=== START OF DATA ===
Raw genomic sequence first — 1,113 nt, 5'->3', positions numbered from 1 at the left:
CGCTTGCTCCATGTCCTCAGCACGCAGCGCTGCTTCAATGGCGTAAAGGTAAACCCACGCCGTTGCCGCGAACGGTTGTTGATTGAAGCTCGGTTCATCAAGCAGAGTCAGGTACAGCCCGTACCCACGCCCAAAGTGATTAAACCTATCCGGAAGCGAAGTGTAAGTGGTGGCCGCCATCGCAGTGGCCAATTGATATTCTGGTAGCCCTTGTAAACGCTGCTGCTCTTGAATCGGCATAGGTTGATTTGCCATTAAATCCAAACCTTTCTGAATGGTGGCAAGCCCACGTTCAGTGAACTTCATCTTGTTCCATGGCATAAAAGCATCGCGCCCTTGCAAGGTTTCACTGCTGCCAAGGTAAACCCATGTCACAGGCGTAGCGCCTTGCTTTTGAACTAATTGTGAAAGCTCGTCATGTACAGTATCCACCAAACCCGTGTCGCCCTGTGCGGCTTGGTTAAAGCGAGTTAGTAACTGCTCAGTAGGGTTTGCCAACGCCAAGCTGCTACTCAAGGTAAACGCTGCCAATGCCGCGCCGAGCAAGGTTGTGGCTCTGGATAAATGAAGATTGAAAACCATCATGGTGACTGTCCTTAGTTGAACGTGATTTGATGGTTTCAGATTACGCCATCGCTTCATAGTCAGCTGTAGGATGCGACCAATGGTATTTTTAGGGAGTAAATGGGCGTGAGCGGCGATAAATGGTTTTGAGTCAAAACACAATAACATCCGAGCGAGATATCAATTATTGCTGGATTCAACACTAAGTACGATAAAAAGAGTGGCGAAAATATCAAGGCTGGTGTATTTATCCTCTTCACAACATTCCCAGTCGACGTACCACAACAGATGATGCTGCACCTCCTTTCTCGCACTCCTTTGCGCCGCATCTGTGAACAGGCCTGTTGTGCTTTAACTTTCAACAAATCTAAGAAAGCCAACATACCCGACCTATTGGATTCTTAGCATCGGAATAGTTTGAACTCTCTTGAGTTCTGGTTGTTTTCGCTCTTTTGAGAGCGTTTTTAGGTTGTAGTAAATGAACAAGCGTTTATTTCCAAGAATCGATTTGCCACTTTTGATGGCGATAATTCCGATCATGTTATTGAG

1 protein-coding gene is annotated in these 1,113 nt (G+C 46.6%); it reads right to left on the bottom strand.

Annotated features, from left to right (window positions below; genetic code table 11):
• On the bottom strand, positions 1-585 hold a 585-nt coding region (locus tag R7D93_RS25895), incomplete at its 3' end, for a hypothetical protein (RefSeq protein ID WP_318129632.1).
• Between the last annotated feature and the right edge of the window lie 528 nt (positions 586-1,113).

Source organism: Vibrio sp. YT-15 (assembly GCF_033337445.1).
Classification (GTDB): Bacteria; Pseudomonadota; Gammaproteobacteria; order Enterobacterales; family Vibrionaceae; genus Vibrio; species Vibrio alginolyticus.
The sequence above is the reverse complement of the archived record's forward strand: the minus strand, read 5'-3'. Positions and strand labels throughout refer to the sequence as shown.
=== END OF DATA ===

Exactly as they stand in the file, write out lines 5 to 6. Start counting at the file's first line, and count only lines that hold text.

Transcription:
• On the bottom strand, positions 1-585 hold a 585-nt coding region (locus tag R7D93_RS25895), incomplete at its 3' end, for a hypothetical protein (RefSeq protein ID WP_318129632.1).
• Between the last annotated feature and the right edge of the window lie 528 nt (positions 586-1,113).